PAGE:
Clinical research is scientific research that includes people. Scientists do it to learn more about diseases and treatments.
The rules of scientific research tell scientists to do clinical research studies in a certain order. This keeps you and other people who take part in clinical research studies safe. It also helps the studies give more accurate results.
Most clinical research studies have 4 phases. Some studies are a combination of 2 phases, such as phase 2 and phase 3. This page tells you about the different phases.
Phase I studies are for first-time experimental treatments. They can include healthy volunteers or people with a certain disease or condition.
Most Phase I clinical research studies give the experimental treatment to just one (1) group of people. There is only one (1) group in the study, and everyone gets the same treatment.
A fairly small number of people take part in Phase I studies. Most Phase I studies have between 10 and 80 people.
Scientists want to answer the following questions in a Phase I study.
- Is the treatment safe?
- What dose, or amount, of the treatment is safe?
- What are the side effects?
Phase II studies are for treatments that have already been tested in Phase I. Scientists want to learn how well the new treatment works for you and others with a certain disease. They might test the new treatment against the regular treatment to see which works better. They might also test different doses (amounts) of the new treatment.
A Phase II study can include several different groups of people. To make sure the research is fair, scientists use a computer program to put people in different groups.
Phase II studies have more people in them than Phase I studies. For example, most Phase II studies include 100 to 200 people. Scientists study the treatment for a longer time than in Phase I. They want to learn which patients the treatment helps most and if they should do more studies.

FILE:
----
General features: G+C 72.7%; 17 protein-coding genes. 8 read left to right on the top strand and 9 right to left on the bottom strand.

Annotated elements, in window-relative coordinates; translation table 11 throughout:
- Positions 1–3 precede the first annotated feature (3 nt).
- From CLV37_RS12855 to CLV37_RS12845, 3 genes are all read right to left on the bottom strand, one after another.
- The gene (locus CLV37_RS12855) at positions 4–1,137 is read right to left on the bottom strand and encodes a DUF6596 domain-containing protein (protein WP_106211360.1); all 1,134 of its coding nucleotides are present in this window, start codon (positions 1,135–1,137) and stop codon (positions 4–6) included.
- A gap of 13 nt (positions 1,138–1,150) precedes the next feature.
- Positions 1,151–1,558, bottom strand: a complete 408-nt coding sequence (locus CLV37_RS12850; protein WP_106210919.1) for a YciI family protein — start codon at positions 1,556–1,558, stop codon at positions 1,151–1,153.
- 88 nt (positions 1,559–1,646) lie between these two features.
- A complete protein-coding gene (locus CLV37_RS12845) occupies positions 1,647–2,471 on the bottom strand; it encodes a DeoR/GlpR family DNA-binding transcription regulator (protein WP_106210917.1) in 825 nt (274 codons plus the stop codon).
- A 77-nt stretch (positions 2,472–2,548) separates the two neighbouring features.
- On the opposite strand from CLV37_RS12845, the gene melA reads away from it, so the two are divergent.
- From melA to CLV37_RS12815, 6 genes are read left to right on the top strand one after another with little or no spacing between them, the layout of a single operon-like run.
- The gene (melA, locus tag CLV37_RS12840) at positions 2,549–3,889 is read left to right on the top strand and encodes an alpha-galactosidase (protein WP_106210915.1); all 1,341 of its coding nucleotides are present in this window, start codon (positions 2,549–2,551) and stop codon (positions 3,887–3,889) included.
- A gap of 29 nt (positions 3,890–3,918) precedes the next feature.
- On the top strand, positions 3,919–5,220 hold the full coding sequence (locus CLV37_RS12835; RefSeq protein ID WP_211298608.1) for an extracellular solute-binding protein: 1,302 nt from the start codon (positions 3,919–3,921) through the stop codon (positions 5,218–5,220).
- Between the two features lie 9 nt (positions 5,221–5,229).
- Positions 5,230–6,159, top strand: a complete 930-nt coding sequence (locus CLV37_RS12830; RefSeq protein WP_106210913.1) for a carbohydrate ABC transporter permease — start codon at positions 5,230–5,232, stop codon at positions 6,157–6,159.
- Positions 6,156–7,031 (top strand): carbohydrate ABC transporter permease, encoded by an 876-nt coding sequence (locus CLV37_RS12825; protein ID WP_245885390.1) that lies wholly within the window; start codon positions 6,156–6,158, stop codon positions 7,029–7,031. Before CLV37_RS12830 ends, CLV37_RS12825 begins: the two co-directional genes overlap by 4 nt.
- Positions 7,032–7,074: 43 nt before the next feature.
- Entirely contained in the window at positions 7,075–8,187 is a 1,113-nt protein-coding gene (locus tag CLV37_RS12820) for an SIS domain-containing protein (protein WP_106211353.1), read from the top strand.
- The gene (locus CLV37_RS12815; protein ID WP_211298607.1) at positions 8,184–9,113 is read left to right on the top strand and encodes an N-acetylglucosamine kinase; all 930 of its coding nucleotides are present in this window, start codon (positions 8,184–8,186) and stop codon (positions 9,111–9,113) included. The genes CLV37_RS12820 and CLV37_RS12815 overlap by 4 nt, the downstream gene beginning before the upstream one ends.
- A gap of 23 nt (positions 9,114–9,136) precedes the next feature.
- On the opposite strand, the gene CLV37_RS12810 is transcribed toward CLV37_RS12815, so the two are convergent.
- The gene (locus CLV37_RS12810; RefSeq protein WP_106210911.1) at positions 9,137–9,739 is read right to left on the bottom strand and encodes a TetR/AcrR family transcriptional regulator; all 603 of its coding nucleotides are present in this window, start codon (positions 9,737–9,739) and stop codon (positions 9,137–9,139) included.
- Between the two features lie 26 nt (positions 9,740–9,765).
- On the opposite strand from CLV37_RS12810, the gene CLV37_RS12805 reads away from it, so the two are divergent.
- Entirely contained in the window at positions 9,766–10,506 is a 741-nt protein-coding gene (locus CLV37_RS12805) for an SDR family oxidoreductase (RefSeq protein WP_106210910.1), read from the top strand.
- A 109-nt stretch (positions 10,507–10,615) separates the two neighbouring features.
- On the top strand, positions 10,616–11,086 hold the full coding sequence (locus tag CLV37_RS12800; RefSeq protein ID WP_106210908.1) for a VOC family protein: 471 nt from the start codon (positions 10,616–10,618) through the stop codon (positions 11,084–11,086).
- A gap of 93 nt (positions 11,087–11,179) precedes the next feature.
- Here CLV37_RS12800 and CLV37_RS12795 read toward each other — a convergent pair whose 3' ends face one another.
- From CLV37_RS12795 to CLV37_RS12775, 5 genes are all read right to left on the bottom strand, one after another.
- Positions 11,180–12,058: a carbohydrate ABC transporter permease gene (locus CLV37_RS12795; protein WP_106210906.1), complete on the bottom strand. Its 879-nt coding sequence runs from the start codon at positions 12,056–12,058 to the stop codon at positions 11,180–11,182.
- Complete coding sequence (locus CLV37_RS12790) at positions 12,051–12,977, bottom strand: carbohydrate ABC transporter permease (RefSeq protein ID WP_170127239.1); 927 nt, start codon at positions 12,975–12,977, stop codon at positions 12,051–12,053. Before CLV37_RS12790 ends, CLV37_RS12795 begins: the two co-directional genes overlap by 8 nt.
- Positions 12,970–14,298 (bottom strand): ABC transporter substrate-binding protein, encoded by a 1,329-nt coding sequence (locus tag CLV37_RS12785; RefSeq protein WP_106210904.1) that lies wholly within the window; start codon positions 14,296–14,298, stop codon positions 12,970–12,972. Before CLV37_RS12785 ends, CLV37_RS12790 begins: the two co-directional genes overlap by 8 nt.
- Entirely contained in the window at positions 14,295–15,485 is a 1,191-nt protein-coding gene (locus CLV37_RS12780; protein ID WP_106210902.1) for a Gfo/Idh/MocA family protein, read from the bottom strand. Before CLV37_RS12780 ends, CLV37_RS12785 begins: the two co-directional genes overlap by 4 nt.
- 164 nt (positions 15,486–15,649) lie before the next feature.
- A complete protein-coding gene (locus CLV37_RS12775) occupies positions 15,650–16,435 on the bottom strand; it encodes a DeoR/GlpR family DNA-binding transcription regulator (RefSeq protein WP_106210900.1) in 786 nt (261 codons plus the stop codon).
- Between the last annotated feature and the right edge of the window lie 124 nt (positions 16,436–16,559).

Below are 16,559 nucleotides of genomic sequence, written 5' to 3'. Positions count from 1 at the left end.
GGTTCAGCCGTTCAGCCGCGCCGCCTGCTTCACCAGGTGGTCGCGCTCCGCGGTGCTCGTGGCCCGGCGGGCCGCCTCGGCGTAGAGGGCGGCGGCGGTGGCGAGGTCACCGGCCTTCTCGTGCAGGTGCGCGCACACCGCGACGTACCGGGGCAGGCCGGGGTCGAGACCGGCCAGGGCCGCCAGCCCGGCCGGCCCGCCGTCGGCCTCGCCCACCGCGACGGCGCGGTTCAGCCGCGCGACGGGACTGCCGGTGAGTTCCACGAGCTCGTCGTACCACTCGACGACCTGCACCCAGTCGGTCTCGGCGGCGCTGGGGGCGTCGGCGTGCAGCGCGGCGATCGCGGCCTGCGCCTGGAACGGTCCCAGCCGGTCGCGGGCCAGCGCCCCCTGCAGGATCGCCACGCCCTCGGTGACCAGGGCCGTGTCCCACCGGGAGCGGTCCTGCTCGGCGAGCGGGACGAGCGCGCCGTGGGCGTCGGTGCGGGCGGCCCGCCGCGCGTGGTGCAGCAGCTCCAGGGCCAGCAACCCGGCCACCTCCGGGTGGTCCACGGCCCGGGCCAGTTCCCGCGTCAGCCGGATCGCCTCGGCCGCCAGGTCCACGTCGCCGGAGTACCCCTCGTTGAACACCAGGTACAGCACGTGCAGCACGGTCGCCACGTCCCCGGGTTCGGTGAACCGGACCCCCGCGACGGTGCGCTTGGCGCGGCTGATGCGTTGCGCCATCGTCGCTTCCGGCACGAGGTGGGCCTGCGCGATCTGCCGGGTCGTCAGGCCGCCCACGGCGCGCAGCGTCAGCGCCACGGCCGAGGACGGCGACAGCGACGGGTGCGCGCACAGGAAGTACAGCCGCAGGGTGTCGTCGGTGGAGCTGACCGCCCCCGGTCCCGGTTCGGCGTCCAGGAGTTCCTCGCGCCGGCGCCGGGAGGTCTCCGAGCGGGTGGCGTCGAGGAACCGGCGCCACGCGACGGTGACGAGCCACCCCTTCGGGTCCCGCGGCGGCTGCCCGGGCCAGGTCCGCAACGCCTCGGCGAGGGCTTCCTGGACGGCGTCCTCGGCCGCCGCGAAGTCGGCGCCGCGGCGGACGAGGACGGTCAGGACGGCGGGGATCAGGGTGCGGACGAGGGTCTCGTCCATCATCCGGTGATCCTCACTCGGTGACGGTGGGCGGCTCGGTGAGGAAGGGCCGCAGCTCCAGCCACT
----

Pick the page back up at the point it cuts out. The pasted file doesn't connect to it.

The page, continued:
Phase III clinical research studies compare the new treatment with the regular treatment in large numbers of people. They also look for side effects of the new drug or treatment. They might compare these to the side effects of the regular drug or treatment.
A Phase III study usually has more than 300 people in several different groups. Scientists use a computer to assign people to different groups, to make sure the research is fair.
Scientists do Phase IV clinical research studies after the US Food and Drug Administration has approved a drug, treatment, or piece of medical equipment for use. Scientists doing Phase IV trials want to learn:
- More about the side effects and safety of the new treatment,
- What the long-term risks and benefits are, and
- How well the treatment works for a very large number of people.
Ask your child’s doctor or nurse if you have questions about clinical research. You may also ask a St. Jude social worker or the research participant advocate. The research participant advocate can help answer questions about your rights if you or your child is in a research study. To reach the research participant advocate, call 901-595-4644. If you are outside the Memphis area, dial 1-866-JUDE IRB (1-866-583-3472).